Spring is well under way and gardens should have a lot of colour. As the weather starts getting warmer it is important to make sure newly planted trees and shrubs are getting well watered. April can be a cold month and there is still chance of frost or snow. Keep and eye on the weather and if necessary give your tender plants some protection.

As your plants grow so will the weeds. Keep hoeing any germinating weed seedlings and dig out perennial weeds.

Hardy annuals such as Fox Gloves tend to self seed. You can either leave them where they are or move them into other planting spaces. Make sure if you move them they are watered in well.

Train climbing and rambling roses by tying the shoots horizontal. This restricts the sap thereby causing more side shoots to develop along the whole length of the stem which in turn will produce more flowers. If the stem is left to grow up-wards you will only get flowers at the tip of the stem.

The soil will be warming up so herbaceous perennials will show their first shoots of growth. It is therefore the right time to start lifting and dividing over crowded clumps. What a great way to increase your plant stock.

Just because the nurseries have got their stock of bedding plants don’t be seduced into buying these and putting them in the ground. There is still a chance of frost.


Keep an eye out for signs of any other pests and diseases and deal with them straight away to keep control over them. Having a healthy and varied biodiversity in the garden is always a good option. This includes encouraging a variety of wildlife into your garden. These will help keep control of pests and diseases. A good example of this is frogs and hedgehogs that eat slugs, ladybird larvae and hoverflies that will feed on aphids. Keep up with the nematode regime.

Keep black spot on roses under control by spraying with a recommended fungicide. In order to keep black spot at bay this will need to be done at regular intervals.

Also keep an out for aphids. These can be rubbed or hosed off or treated with a spray. Lady birds are predators to aphids. Keeping control on aphids now will help prevent colonies from building up.


Give established lawns spring weed and feed fertilizer.

Mowing will now become a regular task but do not be to eager to cut the lawn very short. Keep the mower setting slightly higher, as the weather gets warmer little by little lower the height.


Dead head daffodils by pinching the flower head just behind the swollen part. If you leave the dead flowers on, the energy will go into trying to produce seed. By pinching the dead flower heads the energy is going back into the bulbs for next year’s flowers. For this to happen successfully the leaves must be left intact for at least six weeks.

Evergreen shrubs can be susceptible to frost damage. If there are any frost-damaged shoots, remove these. Any wayward stems can also be pruned back to healthy buds.

Plants such as Sambucus and Cotinus which are grown for their beautiful colour foliage should be pruned hard now. However, if you would like a larger size plant then leave 2 or 3 string stems.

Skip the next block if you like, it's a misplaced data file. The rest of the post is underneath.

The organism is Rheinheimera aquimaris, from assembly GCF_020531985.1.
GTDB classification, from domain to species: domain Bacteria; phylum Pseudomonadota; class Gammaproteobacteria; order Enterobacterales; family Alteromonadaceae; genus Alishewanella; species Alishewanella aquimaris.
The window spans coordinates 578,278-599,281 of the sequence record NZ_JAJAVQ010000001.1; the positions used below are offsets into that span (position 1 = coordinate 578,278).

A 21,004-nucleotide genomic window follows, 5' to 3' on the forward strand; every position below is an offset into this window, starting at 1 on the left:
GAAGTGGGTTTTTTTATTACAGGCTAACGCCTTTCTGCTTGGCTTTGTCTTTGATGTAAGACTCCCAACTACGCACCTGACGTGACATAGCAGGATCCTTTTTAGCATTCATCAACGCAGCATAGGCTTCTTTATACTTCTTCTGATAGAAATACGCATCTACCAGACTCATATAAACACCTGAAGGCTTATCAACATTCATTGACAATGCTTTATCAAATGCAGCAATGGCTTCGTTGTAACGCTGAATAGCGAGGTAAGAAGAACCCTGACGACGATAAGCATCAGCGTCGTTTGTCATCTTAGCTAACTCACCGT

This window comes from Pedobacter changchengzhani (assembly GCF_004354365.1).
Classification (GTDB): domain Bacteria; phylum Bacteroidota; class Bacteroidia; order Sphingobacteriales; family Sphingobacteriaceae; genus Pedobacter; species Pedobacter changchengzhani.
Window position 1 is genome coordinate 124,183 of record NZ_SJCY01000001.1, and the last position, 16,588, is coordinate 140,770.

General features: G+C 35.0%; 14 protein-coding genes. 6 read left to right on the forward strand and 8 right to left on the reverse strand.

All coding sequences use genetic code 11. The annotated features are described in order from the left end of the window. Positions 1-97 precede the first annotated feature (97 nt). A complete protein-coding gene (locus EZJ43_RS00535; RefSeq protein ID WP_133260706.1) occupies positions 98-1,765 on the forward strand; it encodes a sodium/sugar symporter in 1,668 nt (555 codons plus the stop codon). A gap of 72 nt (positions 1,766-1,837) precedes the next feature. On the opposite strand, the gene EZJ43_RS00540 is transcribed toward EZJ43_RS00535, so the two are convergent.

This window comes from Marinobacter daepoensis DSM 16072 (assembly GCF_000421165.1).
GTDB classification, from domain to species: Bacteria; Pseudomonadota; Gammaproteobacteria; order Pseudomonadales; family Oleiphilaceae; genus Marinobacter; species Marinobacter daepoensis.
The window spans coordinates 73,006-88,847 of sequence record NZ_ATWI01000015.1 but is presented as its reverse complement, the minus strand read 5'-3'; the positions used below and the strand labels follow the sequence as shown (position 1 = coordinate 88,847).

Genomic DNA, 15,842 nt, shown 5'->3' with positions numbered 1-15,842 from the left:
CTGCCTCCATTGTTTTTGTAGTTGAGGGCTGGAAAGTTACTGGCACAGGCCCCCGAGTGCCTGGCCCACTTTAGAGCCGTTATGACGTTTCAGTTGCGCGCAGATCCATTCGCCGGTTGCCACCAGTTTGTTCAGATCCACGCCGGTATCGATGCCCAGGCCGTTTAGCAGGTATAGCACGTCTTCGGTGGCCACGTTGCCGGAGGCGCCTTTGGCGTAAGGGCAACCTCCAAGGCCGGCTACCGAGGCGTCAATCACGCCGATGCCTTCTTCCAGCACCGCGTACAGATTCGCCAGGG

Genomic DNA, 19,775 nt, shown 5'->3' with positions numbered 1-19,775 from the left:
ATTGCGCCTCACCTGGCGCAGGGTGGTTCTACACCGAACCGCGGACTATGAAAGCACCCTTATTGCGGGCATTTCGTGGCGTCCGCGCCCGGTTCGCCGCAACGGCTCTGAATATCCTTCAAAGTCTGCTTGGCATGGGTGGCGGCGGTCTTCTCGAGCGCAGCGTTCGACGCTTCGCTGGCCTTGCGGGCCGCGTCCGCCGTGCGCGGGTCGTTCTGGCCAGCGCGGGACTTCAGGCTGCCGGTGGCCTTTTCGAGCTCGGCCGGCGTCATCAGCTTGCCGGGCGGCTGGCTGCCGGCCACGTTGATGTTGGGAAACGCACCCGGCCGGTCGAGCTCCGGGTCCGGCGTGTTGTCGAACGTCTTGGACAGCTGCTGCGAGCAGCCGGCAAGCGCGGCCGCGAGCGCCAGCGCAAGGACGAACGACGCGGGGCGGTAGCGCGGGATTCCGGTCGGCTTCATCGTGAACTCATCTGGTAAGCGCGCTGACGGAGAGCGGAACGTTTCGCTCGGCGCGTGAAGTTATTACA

Early flowering shrubs should be pruned back to strong buds. Chaenomeles should be pruned back to 2 or 3 buds after this year’s flowers have faded. This will encourage flowering for next spring. If left unpruned the plant will just get leafy growth. On over crowded shrubs it is worth pruning out a third of the old growth. This will encourage new shoots from the base.

Lavenders can be given their second prune.

As herbaceous perennials are starting to come into growth, tidy them up by cutting off last year’s dead stems. Do the same with grasses.


All summer flowering bulbs must be planted by the end of this month. If your soil is clay it would be a good idea to add some coarse grit in the planting hole and sit your bulbs on top.


April is a good month to start planting evergreen shrubs and hedges. There is less chance of them being scorched by cold winter winds.

Start planting out hardy annuals such as Sweet Peas

Bare root and root ball plants will no longer be available. Container grown plants are available all year round but the best times to plant these are in spring and autumn. Soak the root ball in the container by immersing in a bucket of water or watering well an hour before planting. Prepare the planting hole and fill with water. Gently push the plant out of the container and loosen some of the roots. Set the root ball into the planting hole making sure that the top of the compost is level with the ground. Work the soil in well around the root ball firming gently. Water in well and mulch to conserve water around the plant.

If you are planning on putting in new plants, try and get them in this month so that they have a chance to settle in with the wet weather and the warming temperatures. It’s the last month for lifting and dividing summer perennials if they are to flower this summer.

In the warmer regions of the country, dahlias can be planted out. These plants are greedy so prepare the planting holes well with lots of organic matter. The tubers should be at least 7.5cm below ground. Put a stake into the ground before placing the tubers in the planting hole. This way you avoid the tuber getting damaged.


Magnolia stellata
Malus ‘Royalty’
Prunus ‘Kanzan’
Pyrus salicifolia ‘Pendula’

Amelanchier lamarckii
Pieris ‘Flamingo’
Rhododendron yakushimanum
Ribes sanguineum
Viburnum carlesii
Viburnum x juddii

Akebia quinata
Clematis alpina ‘Frances Rivis’
Clematis ‘Broughton Star’

Bergenia ‘Sunningdale’
Dicentra Formosa ‘Bacchanal’
Dicentra spectabilis
Euphorbia amygdaloides ‘Purpurea’
Myosotis sylvatica
Vinca minor
Viola ‘Jackanapes’

Erythronium ‘Pagoda’
Fritillaria imperalis ‘Kaiser’